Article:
Featured Research

from universities, journals, and other organizations

New way to form extracellular vesicles

Date:
November 21, 2011
Source:
NYU Langone Medical Center / New York University School of Medicine
Summary:
Researchers have discovered a protein called TAT-5 that affects the production of extracellular vesicles, small sacs of membrane released from the surface of cells, capable of sending signals to other cells.

Researchers at NYU Langone Medical Center have discovered a protein called TAT-5 that affects the production of extracellular vesicles, small sacs of membrane released from the surface of cells, capable of sending signals to other cells. When released extracellular vesicles can affect tumor spread, blood clotting and inflammation. Their discovery gives new insight into how extracellular vesicles form, and reveals new potential strategies to manipulate diseases such as cancer.

Related Articles


The study was published online November 17, 2011 in Current Biology.

"Very little is known about how cells release extracellular vesicles from their surfaces, so the discovery of TAT-5 opens the door to learning how to manipulate their numbers and thus affect cell communication," said Jeremy Nance, PhD, associate professor of Cell Biology at NYU School of Medicine and a member of the Developmental Genetics Program at the Skirball Institute of Biomolecular Medicine.

Researchers at NYU Langone studied the embryo of the worm C. elegans and discovered that TAT-5 inhibits the budding of extracellular vesicles from the surface of cells. Several types of tumors produce extracellular vesicles that can induce tumor cell invasion or metastasis. Researchers found they can use tat-5 mutants as a tool to study how extracellular vesicles are formed, enabling the design of strategies to regulate their formation. In the study, researchers also discovered that two proteins that regulate viral budding are involved in extracellular vesicle release, suggesting that budding of viruses and release of extracellular vesicles might occur through similar mechanisms, and that this research may reveal new strategies to inhibit viral spread.


Story Source:

The above story is based on materials provided by NYU Langone Medical Center / New York University School of Medicine. Note: Materials may be edited for content and length.


Journal Reference:

  1. Ann M. Wehman, Corey Poggioli, Peter Schweinsberg, Barth D. Grant, Jeremy Nance. The P4-ATPase TAT-5 Inhibits the Budding of Extracellular Vesicles in C. elegans Embryos. Current Biology, 17 November 2011 DOI: 10.1016/j.cub.2011.10.040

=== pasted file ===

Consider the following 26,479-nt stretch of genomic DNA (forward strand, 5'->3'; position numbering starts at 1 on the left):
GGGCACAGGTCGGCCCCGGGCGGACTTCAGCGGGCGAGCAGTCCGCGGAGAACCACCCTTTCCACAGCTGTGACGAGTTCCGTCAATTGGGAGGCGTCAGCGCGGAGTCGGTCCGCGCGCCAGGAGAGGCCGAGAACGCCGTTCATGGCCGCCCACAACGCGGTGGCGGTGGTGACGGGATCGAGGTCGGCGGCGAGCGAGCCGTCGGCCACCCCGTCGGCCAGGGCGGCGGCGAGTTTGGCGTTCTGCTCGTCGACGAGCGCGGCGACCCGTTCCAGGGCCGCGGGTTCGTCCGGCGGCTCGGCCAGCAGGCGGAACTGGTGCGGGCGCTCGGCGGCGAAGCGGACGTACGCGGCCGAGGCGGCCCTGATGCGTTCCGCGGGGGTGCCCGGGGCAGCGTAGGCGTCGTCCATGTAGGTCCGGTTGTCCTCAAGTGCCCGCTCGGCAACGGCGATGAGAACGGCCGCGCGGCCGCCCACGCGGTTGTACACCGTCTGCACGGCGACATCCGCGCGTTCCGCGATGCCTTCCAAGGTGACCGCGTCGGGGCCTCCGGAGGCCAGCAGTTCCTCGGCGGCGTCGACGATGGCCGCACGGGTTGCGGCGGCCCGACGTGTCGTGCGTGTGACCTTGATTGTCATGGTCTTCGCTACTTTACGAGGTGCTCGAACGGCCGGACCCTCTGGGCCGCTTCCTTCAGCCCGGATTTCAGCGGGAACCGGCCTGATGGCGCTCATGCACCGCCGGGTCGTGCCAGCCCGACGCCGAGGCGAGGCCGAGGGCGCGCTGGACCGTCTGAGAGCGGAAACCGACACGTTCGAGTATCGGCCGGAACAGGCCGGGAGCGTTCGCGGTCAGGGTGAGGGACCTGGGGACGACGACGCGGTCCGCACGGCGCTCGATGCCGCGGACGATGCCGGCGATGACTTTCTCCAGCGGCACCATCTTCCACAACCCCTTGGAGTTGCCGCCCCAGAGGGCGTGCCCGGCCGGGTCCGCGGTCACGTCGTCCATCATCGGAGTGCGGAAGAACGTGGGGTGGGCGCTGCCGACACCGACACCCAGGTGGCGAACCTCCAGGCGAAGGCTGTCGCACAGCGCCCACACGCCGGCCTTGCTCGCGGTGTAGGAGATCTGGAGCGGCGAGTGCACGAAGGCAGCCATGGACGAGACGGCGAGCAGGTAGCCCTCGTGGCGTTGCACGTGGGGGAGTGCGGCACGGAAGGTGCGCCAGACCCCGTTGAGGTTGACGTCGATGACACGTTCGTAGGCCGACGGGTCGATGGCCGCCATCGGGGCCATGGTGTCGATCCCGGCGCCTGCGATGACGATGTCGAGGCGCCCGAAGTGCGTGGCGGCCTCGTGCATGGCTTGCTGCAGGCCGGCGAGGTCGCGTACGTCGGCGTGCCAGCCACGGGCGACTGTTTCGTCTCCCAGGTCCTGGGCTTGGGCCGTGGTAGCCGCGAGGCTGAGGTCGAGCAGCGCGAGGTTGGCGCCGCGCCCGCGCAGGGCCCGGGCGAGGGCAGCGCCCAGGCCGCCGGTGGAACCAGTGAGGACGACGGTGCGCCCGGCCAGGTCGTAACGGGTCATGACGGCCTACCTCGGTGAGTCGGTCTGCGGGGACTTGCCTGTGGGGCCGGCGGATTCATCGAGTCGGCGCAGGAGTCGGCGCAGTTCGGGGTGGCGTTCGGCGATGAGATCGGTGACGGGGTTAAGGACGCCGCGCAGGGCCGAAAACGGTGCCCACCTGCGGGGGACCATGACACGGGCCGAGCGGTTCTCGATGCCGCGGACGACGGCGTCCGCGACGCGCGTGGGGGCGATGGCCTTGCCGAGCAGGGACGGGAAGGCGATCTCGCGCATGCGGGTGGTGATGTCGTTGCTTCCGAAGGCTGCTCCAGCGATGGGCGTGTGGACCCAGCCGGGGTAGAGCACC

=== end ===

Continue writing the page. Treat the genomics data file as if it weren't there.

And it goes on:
Cite This Page:

NYU Langone Medical Center / New York University School of Medicine. "New way to form extracellular vesicles." ScienceDaily. ScienceDaily, 21 November 2011. <www.sciencedaily.com/releases/2011/11/111117141249.htm>.
NYU Langone Medical Center / New York University School of Medicine. (2011, November 21). New way to form extracellular vesicles. ScienceDaily. Retrieved October 30, 2014 from www.sciencedaily.com/releases/2011/11/111117141249.htm
NYU Langone Medical Center / New York University School of Medicine. "New way to form extracellular vesicles." ScienceDaily. www.sciencedaily.com/releases/2011/11/111117141249.htm (accessed October 30, 2014).

Share This



More Plants & Animals News

Thursday, October 30, 2014

Featured Research

from universities, journals, and other organizations


Featured Videos

from AP, Reuters, AFP, and other news services

How A Chorus Led Scientists To A New Frog Species

How A Chorus Led Scientists To A New Frog Species

Newsy (Oct. 30, 2014) A frog noticed by a conservationist on New York's Staten Island has been confirmed as a new species after extensive study and genetic testing. Video provided by Newsy
Powered by NewsLook.com
Surfer Accidentally Stands on Shark, Gets Bitten

Surfer Accidentally Stands on Shark, Gets Bitten

AP (Oct. 30, 2014) A 20-year-old competition surfer said on Thursday he accidentally stepped on a shark's head before it bit him off the Australian east coast. (Oct. 30) Video provided by AP
Powered by NewsLook.com
Endangered Carpathian Ponies Are Making a Comeback in Poland

Endangered Carpathian Ponies Are Making a Comeback in Poland

AFP (Oct. 29, 2014) At the foot of the rugged Carpathian mountains near the Polish-Ukrainian border, ranchers and scientists are trying to protect the Carpathian pony, known as the Hucul in Polish. Duration: 02:17 Video provided by AFP
Powered by NewsLook.com
Tiny, Lab-Grown Stomachs Could Treat Stomach Diseases

Tiny, Lab-Grown Stomachs Could Treat Stomach Diseases

Newsy (Oct. 29, 2014) The researchers grew tiny stomachs using stem cells, saying the research could lead to better treatment for ulcers and even stomach cancer. Video provided by Newsy
Powered by NewsLook.com

Search ScienceDaily

Number of stories in archives: 140,361

Find with keyword(s):
Enter a keyword or phrase to search ScienceDaily for related topics and research stories.

Save/Print:
Share:

Breaking News:

Strange & Offbeat Stories


Plants & Animals

Earth & Climate

Fossils & Ruins

In Other News

... from NewsDaily.com

Science News

Health News

Environment News

Technology News



Save/Print:
Share:

Free Subscriptions


Get the latest science news with ScienceDaily's free email newsletters, updated daily and weekly. Or view hourly updated newsfeeds in your RSS reader:

Get Social & Mobile


Keep up to date with the latest news from ScienceDaily via social networks and mobile apps:

Have Feedback?


Tell us what you think of ScienceDaily -- we welcome both positive and negative comments. Have any problems using the site? Questions?
Mobile: iPhone Android Web
Follow: Facebook Twitter Google+
Subscribe: RSS Feeds Email Newsletters
Latest Headlines Health & Medicine Mind & Brain Space & Time Matter & Energy Computers & Math Plants & Animals Earth & Climate Fossils & Ruins